The Jewellery Of Roman Britain: Celtic and Classical Traditions
This work provides a survey of the jewellery of Roman Britain. Fully illustrated and accessible to both the specialist and amateur enthusiast, it surveys the full range of personal ornament worn in Britain during the Roman period, the 1st to 4th centuries AD. It emphasizes the presence of two distinct cultural and artistic traditions, the classical element introduced by the Romans and the indigeneous Celtic background. The interaction of these traditions affected all aspects of Romano-British life and is illustrated in the jewellery.; The meaning and significance of personal ornament in a wide range of cultures is discussed, including such matters as symbolism and the display of wealth and status. The principal types of Romano-British jewellery are classified in detail, drawing attention to those which can be relatively closely dated. The coverage is not restricted to precious-metal objects, but includes jewellery made of base metals and materials such as bone, jet and glass. The final chapter is devoted to the techniques of manufacture, a subject which has become better understood in recent years as a result of scientific advances. The book should appeal to anyone who practices, teaches or studies Roman archaeology, together with all those with a professional or amateur interest in the history of jewellery and design.
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1 The nature of jewellery and the nature of the evidence
Celtic and GraecoRoman
4 Gemstones and other settings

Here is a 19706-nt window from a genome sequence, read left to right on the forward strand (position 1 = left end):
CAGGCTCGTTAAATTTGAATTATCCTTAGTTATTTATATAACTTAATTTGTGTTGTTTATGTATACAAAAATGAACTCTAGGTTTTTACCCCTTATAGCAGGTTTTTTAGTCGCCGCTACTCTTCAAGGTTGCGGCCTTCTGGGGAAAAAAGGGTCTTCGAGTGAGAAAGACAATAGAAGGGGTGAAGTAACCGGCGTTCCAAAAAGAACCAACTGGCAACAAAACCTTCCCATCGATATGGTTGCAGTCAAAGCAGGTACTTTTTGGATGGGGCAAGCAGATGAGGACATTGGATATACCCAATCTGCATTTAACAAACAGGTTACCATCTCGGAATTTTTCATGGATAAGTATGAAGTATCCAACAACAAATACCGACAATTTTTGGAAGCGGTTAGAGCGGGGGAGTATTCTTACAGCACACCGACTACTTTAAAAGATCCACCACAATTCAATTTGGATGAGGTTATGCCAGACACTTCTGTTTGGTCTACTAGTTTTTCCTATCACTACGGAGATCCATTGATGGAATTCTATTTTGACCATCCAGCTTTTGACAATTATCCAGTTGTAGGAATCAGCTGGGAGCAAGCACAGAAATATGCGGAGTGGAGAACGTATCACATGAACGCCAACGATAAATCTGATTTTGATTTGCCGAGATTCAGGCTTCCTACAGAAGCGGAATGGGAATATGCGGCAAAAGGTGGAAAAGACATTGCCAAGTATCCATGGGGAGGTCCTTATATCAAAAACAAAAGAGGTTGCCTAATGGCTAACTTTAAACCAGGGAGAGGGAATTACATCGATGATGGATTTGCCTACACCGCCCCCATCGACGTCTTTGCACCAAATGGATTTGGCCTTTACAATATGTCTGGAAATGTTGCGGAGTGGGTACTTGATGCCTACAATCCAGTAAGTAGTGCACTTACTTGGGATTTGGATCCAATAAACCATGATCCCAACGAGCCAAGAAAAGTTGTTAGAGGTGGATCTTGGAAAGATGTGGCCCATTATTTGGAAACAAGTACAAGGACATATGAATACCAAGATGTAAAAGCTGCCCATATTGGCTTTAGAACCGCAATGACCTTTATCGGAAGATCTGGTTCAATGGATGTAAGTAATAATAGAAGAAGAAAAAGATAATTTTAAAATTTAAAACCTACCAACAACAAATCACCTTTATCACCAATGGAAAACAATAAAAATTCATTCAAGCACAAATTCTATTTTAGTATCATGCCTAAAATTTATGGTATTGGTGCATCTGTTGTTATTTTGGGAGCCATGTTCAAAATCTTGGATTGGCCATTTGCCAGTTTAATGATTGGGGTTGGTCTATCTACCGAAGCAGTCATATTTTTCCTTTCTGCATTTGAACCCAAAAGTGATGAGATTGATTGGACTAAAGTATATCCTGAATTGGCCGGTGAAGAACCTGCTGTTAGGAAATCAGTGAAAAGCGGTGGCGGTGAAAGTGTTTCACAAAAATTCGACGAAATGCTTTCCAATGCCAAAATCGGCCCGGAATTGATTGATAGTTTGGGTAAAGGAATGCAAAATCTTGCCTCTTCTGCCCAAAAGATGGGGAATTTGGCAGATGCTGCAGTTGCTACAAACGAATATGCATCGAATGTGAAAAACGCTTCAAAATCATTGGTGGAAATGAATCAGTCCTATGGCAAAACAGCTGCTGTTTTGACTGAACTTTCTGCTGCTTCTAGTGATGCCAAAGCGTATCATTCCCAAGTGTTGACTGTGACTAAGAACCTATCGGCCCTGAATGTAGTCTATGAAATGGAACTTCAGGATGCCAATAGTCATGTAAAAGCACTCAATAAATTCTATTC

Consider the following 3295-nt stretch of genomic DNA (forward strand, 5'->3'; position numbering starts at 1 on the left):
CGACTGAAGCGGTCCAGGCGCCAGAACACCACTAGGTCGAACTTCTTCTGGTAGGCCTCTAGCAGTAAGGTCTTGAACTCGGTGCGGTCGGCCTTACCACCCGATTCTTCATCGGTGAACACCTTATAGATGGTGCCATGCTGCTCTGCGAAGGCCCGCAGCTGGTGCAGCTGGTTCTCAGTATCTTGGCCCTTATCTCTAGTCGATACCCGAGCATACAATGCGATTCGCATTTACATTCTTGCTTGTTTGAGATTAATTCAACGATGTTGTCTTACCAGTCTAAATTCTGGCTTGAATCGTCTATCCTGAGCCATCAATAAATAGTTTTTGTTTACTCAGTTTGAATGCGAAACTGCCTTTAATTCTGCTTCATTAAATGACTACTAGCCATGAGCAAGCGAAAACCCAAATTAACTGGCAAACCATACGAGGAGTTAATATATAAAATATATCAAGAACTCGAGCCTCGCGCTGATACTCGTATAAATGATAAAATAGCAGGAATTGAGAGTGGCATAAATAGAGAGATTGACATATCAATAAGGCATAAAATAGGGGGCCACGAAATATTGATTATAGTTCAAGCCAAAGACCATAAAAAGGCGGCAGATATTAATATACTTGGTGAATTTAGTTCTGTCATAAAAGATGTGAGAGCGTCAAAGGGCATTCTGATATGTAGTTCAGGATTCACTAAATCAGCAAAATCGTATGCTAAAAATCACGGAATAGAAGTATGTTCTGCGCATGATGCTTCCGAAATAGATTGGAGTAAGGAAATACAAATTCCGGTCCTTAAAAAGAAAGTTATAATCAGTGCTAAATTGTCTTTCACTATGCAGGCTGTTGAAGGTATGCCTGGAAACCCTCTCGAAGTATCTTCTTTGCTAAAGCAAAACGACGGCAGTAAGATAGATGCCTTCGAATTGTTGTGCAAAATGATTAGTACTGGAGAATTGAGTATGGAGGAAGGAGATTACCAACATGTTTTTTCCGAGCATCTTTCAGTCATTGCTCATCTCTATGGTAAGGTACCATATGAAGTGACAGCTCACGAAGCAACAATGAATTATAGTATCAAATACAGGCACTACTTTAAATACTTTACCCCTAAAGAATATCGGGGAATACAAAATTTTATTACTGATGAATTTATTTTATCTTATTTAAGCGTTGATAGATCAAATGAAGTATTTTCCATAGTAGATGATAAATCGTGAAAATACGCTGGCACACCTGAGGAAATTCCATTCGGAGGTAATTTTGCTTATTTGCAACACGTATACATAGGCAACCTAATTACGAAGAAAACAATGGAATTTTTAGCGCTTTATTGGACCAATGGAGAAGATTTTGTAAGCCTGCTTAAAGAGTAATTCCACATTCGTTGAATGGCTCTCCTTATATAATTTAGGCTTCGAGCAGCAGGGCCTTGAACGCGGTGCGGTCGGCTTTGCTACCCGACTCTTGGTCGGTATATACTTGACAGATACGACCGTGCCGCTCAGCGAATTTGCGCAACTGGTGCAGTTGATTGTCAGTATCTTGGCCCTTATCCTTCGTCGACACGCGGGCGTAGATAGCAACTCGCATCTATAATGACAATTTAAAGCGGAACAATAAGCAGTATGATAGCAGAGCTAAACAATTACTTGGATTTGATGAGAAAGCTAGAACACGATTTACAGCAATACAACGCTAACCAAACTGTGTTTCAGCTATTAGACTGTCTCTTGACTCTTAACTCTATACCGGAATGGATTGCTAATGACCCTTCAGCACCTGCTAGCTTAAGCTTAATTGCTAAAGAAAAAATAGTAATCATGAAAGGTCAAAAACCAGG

5 Necklaces and bracelets
6 Earrings and hairornaments
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The Jewellery of Roman Britain: Celtic and Classical Traditions
No preview available - 1996
Aesica Allason-Jones ancient antiquity appear archaeological Backworth Backworth treasure bangles bezel bone Brancaster British Iron Age British Museum bronze brooches cameo carnelian carved Celtic art chain Christian clasp Classical coins Colchester colour common crossbow brooches decorative depicting earrings enamel engraved gems engraved gemstones Etruscan examples excavation fibulae Figure filigree finger-rings fourth century gem-set gemstones glass beads glass settings gold jewellery gold ring Greek hairpins hardstone head Hellenistic Henig hoop Hoxne treasure inscription intaglio Iron Age jewel jeweller’s hoard late Roman London manufacture material metal millefiori motifs moulded necklaces niello objects pair patterns pendants personal ornament Photo plain plate-brooches pre-Roman probably provinces repoussť Rhayader Roman Britain Roman jewellery Roman period Roman world Romano-British second century shape simple snake-ring Snettisham Snettisham hoard South Shields stones stylized survive symbolism techniques Thetford treasure third-century torcs tradition trumpet-brooches twisted wear wire worn